Putting Your Friends Out

We live near an airport.

When our friends fly, our home transforms into a park-and-ride.

When our friends fly, our home can also transform into a bed-and-breakfast.

We offer this service.

We are trying to be good friends, not bad friends.

Some participate.

Some don’t.

We hear similar reasons from our friends who don’t.

“We don’t want to be a burden.”

“We don’t want to inconvenience you.”

“We don’t want to put you out.”

Putting your friends out.

The intention is noble.

But helping is not Putting Your Friends Out.

(Unless you are that one friend with a pickup truck and everyone expects you to help move, then we are totally tracking with you.)

Is it a little inconvenient to drive to the airport at weird, early, or late hours? Yep.

It it always the best time? Nope.

Then why do friends offer to help?

Because everyone’s lives are so busy, sometimes the only time we get to connect and see folks are on those small drives to and from the airport.

Connecting with those around us that we care about is hard.

Find the small moments to connect.

The trip to the airport.

The errands.

The grocery store.

Waiting in some line.

Dropping off their car for an oil change/repairs.

The ride to and from [soccer, dance, hockey, or whatever] lessons.

Remember you are not Putting Your Friends Out.

Maybe they are just trying to connect.

Some of my fondest memories are small moments doing the most routine things with my closest friends.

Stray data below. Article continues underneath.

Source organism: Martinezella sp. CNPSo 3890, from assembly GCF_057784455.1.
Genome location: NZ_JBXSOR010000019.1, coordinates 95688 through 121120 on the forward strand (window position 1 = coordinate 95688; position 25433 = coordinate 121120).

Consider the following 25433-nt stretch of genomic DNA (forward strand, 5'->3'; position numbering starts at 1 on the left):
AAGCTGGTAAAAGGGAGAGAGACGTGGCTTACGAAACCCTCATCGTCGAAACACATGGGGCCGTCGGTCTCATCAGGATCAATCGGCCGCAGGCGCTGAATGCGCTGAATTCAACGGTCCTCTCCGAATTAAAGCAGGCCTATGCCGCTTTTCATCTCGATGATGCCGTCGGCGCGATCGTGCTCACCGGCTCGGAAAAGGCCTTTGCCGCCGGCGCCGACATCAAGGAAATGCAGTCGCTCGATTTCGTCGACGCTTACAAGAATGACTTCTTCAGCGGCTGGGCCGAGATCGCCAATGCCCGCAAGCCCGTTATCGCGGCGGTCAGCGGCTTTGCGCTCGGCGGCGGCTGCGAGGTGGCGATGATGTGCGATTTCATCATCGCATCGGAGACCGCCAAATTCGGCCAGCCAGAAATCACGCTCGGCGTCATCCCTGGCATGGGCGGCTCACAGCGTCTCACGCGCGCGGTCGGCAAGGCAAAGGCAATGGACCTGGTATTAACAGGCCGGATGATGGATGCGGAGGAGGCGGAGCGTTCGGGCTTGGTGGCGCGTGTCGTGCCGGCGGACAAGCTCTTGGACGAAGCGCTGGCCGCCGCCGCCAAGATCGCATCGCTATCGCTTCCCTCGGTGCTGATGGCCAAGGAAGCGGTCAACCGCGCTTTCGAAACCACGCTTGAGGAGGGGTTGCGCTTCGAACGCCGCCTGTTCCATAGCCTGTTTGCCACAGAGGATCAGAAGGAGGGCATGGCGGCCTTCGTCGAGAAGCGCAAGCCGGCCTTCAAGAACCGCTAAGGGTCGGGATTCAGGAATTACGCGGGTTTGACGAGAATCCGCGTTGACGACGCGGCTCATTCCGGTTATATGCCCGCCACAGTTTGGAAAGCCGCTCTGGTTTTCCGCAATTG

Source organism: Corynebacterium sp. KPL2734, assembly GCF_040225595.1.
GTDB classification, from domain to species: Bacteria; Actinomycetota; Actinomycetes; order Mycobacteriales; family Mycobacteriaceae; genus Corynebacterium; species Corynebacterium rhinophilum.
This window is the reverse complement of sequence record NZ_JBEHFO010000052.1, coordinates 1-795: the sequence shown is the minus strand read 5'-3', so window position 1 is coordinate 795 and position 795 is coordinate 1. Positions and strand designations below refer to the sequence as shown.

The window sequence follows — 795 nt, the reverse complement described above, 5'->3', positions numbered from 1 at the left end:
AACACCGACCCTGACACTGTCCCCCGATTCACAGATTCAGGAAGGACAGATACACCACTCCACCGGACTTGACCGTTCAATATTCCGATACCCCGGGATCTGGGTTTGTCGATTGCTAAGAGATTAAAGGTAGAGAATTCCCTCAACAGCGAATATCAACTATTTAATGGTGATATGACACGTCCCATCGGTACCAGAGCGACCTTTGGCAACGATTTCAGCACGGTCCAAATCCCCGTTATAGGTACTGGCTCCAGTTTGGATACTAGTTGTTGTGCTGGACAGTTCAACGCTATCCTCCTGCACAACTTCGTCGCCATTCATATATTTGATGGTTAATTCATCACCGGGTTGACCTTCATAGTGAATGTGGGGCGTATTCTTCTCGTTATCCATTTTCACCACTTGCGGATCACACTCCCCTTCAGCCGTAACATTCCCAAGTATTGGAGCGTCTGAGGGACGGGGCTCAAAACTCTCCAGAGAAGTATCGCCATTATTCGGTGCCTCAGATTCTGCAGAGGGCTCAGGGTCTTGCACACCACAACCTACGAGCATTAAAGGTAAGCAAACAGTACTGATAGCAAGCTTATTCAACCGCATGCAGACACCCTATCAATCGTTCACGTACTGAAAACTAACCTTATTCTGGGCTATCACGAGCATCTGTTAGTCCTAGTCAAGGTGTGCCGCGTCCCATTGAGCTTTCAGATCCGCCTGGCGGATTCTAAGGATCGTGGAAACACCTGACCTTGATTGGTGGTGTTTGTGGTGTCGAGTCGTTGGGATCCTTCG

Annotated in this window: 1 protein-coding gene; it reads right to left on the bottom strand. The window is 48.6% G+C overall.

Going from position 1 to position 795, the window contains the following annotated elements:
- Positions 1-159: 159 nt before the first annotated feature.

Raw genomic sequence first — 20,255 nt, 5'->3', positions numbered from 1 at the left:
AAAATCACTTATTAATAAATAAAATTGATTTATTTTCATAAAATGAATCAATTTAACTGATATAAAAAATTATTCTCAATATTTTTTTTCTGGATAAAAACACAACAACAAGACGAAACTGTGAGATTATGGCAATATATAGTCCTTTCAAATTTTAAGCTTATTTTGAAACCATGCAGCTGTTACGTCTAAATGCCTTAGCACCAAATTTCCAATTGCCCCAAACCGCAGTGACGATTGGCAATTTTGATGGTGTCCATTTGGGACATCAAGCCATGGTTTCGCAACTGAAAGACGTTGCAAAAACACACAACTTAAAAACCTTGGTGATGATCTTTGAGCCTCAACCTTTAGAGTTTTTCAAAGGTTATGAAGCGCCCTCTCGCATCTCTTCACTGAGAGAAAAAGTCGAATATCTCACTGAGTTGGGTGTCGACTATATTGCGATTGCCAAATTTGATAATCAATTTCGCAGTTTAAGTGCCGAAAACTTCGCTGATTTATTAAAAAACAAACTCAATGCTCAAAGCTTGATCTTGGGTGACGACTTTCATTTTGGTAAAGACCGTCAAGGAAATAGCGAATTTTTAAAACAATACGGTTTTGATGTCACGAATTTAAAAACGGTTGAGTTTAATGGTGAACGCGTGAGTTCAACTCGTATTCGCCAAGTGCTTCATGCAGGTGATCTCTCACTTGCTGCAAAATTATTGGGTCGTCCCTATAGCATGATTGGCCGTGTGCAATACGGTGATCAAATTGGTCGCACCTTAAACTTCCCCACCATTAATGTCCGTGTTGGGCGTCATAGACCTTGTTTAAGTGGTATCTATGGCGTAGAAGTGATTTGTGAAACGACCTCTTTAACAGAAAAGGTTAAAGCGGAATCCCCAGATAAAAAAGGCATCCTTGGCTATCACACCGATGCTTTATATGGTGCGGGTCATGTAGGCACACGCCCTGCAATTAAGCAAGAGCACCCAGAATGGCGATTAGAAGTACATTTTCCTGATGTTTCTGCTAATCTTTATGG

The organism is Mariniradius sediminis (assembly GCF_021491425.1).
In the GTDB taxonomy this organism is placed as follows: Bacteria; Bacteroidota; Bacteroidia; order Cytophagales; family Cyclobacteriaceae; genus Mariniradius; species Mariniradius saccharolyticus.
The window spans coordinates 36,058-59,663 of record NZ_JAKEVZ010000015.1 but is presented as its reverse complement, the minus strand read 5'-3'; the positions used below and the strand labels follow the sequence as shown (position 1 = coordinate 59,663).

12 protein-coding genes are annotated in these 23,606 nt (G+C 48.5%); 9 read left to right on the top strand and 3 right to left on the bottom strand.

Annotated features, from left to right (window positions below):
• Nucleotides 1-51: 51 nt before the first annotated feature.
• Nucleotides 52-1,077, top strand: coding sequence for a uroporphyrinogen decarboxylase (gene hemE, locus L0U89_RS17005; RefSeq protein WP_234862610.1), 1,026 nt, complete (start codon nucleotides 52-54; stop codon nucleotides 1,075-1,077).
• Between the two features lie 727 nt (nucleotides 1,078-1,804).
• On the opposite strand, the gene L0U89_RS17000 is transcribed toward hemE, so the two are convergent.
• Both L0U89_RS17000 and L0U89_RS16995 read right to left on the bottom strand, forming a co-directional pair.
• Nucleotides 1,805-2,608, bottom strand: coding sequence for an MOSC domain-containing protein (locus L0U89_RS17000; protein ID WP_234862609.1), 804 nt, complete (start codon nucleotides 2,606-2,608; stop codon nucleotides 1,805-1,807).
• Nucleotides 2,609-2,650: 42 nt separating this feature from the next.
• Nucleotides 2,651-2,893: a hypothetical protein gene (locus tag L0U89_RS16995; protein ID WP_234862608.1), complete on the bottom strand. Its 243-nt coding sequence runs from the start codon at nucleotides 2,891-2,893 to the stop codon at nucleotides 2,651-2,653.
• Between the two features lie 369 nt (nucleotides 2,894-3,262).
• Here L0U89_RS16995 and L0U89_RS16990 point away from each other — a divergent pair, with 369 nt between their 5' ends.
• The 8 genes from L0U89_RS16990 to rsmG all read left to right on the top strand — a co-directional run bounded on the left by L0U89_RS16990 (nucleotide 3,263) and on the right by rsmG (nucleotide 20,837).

Thanks for the Delay

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(Image Courtesy of http://www.telegraph.co.uk)

A solitary airport employee stood behind the small podium looking back and forth between the screen, and their own hands. As I approached, their gaze looked down towards the floor. Any attempt at eye contact seemed impossible.

A few minutes earlier, as most of us prepared to board the flight, the announcement was made. Due to delays for an inbound flight, our flight was going to postpone boarding and wait 30 minutes.

Sighs, frustrated words, angry looks, and tension filled the boarding area. Some of which was directed at this solitary employee.

I waited.

Another employee joined that employee and some softer words were exchanged. Finally, they both looked up at me.

“Can we help you?”

“Yes, I just wanted to say Thanks for the Delay.”

They paused.

“Please let me explain. The last time I flew with you, my plane was a late. Storms caused us a delay, and you held my connecting flight, just like you are doing right now. So, Thanks for the Delay. I know what it feels like to think that you will be stranded, and you took care of me.”

Smiles. Relief. More Smiles.

“Well, you are welcome. Funny, someone who came up here was explaining that someone else’s delay was not their problem at all.”

I smiled, waved, and went for a walk to get a smoothie (before the delay, there was no time to get one). As I was leaving I overheard them speaking to each other.

“You know, we may just have to remember that.”

I hope they do. More so, I hope we remember that sometimes planes wait for us. Sometimes you are the customer getting help. Other times, you may have a slight inconvenience when they are providing the same level of service to someone else.

At the end, due to a combination of winds and a flight crew that pushed a little harder on the gas, the flight arrived only 15 minutes later than originally expected.

15 minutes was all it cost so that a handful of people were not stranded in a strange city overnight. Seems like a pretty good trade.

Thanks for the Delay.